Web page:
Pet Shop Boys & Javier De Frutos – The Most Incredible Thing – London

Clemmie Sveaas and Ivan Putrov in The Most Incredible Thing. © Hugo Glendinning. (Click image for larger version)

Clemmie Sveaas and Ivan Putrov in The Most Incredible Thing. © Hugo Glendinning. (Click image for larger version)

Pet Shop Boys & Javier De Frutos
The Most Incredible Thing

London, Sadler’s Wells
27 March 2012
Show details – www.sadlerswells.com

In Hans Christian Andersen’s fairy tale, The Most Incredible Thing is first a clock with magnificent visions that appear at each strike of the hour, before the malicious act of destroying the clock is reluctantly acknowledged as being an even more incredible thing.   The prize of half the kingdom and a gorgeous princess goes not to the clock’s creator but to its destroyer (although, as in all good fairy stories, the villain gets his come-uppance when good triumphs over evil).

The Pet Shop Boys’ concept of a ballet based on this slight fable has now returned in a second iteration with significant changes to structure, choreography and designs having been made to the original, which premiered at Sadler’s Wells, last year.    Thankfully, this was not a case of life imitating art, since far from destroying The Most Incredible Thing these revisions are generally an improvement, dropping an interval and providing a tighter, pacier narrative.

The Most Incredible Thing. © Hugo Glendinning. (Click image for larger version)

The Most Incredible Thing. © Hugo Glendinning. (Click image for larger version)

The excellence of Tennant & Lowe’s score was always evident but the main impetus for this new, improved ballet is a greater integration of choreography, music, designs and video animation out of which emerges a more holistic package.     The most dramatic alterations come in the two long sequences that portray the contest to find the most incredible thing and then articulate the magnificence of the magical clock.   In a nutshell, there is now more dance and less comedic acting.   A welcome addition is a passage, known as the King’s Lament, which brings more pathos to the consequences of the clock’s destruction and strengthens the relationship between King and daughter.    Taken in isolation not every revision is a change for the better (some of the silhouetted portrayals of competition entries were distinctly underwhelming and lacked the humour of the original) but viewed as a whole the overall dynamic is much improved.  Although it means bringing the curtain down in the middle of what was Act 2, moving into an interval immediately after the clock’s twelve visions worked particularly well.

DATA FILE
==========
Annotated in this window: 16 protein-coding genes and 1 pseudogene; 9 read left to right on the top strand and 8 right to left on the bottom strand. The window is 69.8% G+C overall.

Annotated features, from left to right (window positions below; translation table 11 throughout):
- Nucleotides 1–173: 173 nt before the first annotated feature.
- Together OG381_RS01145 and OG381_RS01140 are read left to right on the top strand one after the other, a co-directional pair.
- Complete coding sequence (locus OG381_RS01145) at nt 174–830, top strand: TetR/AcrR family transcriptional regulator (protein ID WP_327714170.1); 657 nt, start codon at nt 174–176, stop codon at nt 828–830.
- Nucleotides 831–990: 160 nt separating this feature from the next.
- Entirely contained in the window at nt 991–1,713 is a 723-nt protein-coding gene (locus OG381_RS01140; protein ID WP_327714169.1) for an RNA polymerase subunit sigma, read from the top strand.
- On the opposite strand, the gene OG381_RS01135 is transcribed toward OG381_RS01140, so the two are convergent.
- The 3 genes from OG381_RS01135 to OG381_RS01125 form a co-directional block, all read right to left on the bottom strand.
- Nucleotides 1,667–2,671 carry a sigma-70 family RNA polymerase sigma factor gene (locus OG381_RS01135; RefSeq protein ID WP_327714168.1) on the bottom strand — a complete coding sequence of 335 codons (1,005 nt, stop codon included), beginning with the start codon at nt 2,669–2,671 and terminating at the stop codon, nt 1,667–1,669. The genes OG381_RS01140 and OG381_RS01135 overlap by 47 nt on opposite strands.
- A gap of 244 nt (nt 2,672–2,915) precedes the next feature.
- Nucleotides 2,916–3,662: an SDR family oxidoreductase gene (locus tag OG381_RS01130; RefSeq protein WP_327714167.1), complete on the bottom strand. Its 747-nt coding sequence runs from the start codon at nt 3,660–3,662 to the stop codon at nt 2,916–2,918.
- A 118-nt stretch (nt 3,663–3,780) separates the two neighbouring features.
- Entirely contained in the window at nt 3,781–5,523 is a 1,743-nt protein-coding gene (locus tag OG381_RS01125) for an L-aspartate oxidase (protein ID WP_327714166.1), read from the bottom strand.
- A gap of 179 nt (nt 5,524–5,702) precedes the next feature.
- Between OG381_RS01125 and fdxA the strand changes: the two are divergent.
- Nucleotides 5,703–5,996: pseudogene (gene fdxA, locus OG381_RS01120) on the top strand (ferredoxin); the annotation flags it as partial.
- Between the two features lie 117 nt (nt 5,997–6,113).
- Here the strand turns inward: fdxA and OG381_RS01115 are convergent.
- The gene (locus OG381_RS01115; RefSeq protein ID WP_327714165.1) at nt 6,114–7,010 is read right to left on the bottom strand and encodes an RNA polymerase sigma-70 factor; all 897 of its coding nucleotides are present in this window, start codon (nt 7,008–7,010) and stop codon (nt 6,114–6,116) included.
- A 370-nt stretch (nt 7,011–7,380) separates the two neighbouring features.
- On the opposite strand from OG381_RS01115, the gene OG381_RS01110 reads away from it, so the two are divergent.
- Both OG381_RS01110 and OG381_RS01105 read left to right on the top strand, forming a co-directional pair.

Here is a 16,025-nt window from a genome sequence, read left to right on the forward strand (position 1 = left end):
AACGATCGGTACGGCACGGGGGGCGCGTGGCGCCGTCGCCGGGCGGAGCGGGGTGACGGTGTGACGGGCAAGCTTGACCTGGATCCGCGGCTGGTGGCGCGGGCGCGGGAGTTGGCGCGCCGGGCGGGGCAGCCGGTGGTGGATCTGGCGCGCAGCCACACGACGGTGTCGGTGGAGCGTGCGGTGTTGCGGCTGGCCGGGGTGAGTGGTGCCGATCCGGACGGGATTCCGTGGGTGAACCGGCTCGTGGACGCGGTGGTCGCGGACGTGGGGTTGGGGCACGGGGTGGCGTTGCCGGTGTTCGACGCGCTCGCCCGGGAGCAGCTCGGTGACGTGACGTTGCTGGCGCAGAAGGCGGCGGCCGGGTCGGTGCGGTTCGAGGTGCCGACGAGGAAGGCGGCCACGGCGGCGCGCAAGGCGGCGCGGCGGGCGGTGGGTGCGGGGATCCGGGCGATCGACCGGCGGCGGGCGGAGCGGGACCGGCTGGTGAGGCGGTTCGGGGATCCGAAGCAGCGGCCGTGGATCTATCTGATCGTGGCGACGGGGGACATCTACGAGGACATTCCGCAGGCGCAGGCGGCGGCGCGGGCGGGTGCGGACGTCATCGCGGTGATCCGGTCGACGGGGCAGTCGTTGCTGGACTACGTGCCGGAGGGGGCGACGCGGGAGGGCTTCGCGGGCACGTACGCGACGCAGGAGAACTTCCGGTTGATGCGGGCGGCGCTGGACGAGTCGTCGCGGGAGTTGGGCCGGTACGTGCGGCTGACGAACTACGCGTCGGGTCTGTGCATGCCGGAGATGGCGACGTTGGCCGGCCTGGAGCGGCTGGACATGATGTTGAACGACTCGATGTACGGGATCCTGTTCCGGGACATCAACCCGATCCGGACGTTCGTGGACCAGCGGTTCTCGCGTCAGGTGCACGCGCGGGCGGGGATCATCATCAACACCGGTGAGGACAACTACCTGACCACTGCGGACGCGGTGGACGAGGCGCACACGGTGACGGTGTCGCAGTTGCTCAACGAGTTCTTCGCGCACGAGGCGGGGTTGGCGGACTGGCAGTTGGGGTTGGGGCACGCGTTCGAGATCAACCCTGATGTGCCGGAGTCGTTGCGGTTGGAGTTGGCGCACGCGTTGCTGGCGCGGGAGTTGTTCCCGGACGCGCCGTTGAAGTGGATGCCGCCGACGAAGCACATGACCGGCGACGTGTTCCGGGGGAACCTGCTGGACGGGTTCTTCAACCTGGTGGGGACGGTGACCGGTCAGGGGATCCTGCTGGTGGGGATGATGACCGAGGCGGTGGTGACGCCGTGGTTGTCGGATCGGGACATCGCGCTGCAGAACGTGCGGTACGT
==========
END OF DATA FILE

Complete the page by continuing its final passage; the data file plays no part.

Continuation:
Most of the original cast were back to reprise their roles.  The clockmaker, Leo, was played again by Aaron Sillis as a New Romantic hunk, a free spirit in a nation full of grey drones and jackbooted thugs (now made more nerdily heroic by the addition of thick-rimmed spectacles – shades of ‘Some Like it Hip Hop’s Simeon Sun).   Clemmie Sveaas is once again the princess who inspires Leo to succeed in making the most incredible thing while leaving us in no doubt that she is a prize well worth the effort!   And Ivan Putrov is a very good, very bad, slimy SS-style villain.  Having hardly seen him dance for two years, he is now becoming a permanent fixture at Sadler’s Wells, here headlining his third show in two months – from Men in Motion to the Man in Black.   A strong support ensemble includes Charlotte Broom, Lisa Welham and Luke Jackson (a finalist, last year, in So You Think You Can Dance, the TV dance competition in which Javier De Frutos was a guest choreographer).

Clemmie Sveaas and Ivan Putrov in The Most Incredible Thing. © Hugo Glendinning. (Click image for larger version)

Clemmie Sveaas and Ivan Putrov in The Most Incredible Thing. © Hugo Glendinning. (Click image for larger version)

This ballet gained De Frutos a nomination for Best Modern Choreography in the 2011 National Dance Awards.     It must have been a difficult choice for critics to decide whether to honour it as a modern or classical work.  Certainly the two pas de deux between Sillis and Sveaas are composed from a neo-classical palette (and danced to an especially memorable theme) and there are several iconic references to ballet classics, from the obvious (such as the layered girls’ heads of Les Noces) to the more evocative (the dance for Sillis and the three muses conveying a strong scent of Balanchine’s Apollo).

The score is surely any choreographer’s dream and De Frutos has revisited this revival to make amendments with style and purpose, and in so doing the production is evolving into an excellent example of ongoing artistic collaboration.      I was taken by how well the first iteration of the ballet suited television (when later screened on BBC4) but now it has grown into suiting the stage just as well.

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Dance Writer/Critic. Member of the Critics’ Circle, Chairman of the Dance Section and National Dance Awards Committee. Writes for leading dance magazines & websites – in UK, Europe, USA, Japan & cyberspace. Graham is based in London.

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